- Shifts in gut microbiota: Boosted amounts of harmful bacteria combined with fewer healthy ones can negatively influence your central nervous system, increasing the chance of depression.
- Gluten exorphins: During the digestion of certain gluten proteins, peptides known as gluten exorphins are formed. The peptides may disrupt the central nervous system, which can risk depression.
- Irregular serotonin levels: Commonly referred to as the happiness hormone, serotonin helps cells communicate. Decreased levels of serotonin, or unstable levels, have been linked with depression.
Beyond Celiac, an online educational platform, notes that anxiety and depression are commonly reported in patients with celiac disease before they’re diagnosed.
Furthermore, some research shows complete remission of anxiety and depression with a gluten-free lifestyle, especially in younger people.
- Numbness or tingling of the feet or arms
In an article for the Chicago Celiac Disease Center, Dr. Kourosh Rezania notes that celiac disease often manifests as diarrhea during childhood.
However, in adults, celiac disease accompanies symptoms such as numb and tingling feet or arms (neuropathy).
Tingling limbs are typical in people with diabetes or vitamin B12 deficiency. Neuropathy can also be instigated by regular alcohol misuse or toxicity.
Moreover, some studies imply that individuals with celiac could be more prone to develop limb neuropathy, which specific antibodies could cause.
- Unexpected weight loss
Unexplained weight loss or gain can be concerning. While the numbers on the scale can shift for various reasons, it might be due to undiagnosed celiac disease when pounds are dropped unexpectedly.
For instance, in a study of celiac patients, two-thirds lost weight within six months before their diagnosis. But what’s the connection to celiac disease?
Unanticipated weight loss could occur due to digestive issues and poor nutrient absorption associated with untreated celiac disease.
Furthermore, Mayo Clinic notes that malnutrition can occur if your small intestine cannot absorb nutrients. Undernutrition can lead to weight loss and anemia. In kids, it can yield slow growth and shorter stature.
- Iron deficiency
Different forms of anemia include vitamin deficiency, aplastic, and sickle cell anemia. However, iron deficiency anemia accounts for 50% of these cases.
Low iron levels cause fatigue, dizziness, and trouble concentrating.
Other symptoms of iron deficiency include:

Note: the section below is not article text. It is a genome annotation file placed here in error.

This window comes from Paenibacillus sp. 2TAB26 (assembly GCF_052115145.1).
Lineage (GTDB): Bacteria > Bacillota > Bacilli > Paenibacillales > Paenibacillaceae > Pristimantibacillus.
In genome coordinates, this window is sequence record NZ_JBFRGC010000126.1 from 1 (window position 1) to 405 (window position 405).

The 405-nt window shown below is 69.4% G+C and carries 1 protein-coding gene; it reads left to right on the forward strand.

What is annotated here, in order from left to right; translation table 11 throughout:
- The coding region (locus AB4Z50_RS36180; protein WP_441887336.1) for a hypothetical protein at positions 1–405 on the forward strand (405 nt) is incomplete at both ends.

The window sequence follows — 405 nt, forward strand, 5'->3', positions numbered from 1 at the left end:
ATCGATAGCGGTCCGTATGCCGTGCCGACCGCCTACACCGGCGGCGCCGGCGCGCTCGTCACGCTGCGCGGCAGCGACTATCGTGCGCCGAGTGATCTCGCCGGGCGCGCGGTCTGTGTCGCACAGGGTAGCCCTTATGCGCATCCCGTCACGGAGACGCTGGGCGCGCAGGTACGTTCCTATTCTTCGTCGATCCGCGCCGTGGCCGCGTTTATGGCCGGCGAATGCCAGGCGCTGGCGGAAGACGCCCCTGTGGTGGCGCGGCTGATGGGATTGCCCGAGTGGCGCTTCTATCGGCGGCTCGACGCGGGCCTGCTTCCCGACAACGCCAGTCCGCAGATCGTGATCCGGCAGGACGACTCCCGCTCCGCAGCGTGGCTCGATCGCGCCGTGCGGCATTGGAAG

- Feeling weak
- Pale skin
- Dark circles under the eyes
- Shortness of breath
As touched on earlier, celiac disease often causes poor nutrient absorption. Therefore, less iron is sponged up from food.
Iron deficiency is often one of the first signs of celiac disease.
A study published in Nutrients explains that close to 50% of celiac patients have less iron stored in their bodies, and about 30% are iron deficient.
- Muscle or joint pain
Arthritis Health, a medical source on arthritis, reveals that when people have celiac disease, their immune system goes into action and causes inflammation.
People may not notice external inflammation, like swelling, but it can appear as muscle or joint pain. In other words, individuals with celiac disease experience inflammation that can lead to joint pain.
- Autoimmune conditions
Celiac disease is an adverse immune response to gluten.
For example, if you eat wheat, barley, or rye, the protein in these foods triggers an immune response within the digestive tract. Your immune system bombards the lining of the small intestine after gluten consumption.
Moreover, this autoimmune disorder makes you more prone to other autoimmune disorders, like autoimmune thyroid disease. And if that’s not enough, autoimmune thyroid disorders can make you more susceptible to emotional or depressive conditions.
Celiac disease is an autoimmune condition characterized by many symptoms, such as constipation, diarrhea, fatigue, pain, anxiety, depression, weight loss, and more.
B. Symptoms of non-celiac gluten sensitivity (NCGS)
NCGS is less severe than celiac disease, but it can still wreak havoc in your body after eating gluten.
Below are some of the most typical symptoms of NCGS:
- Anxiety and depression
Anxiety is no stranger to the general population, affecting about 30% of people worldwide.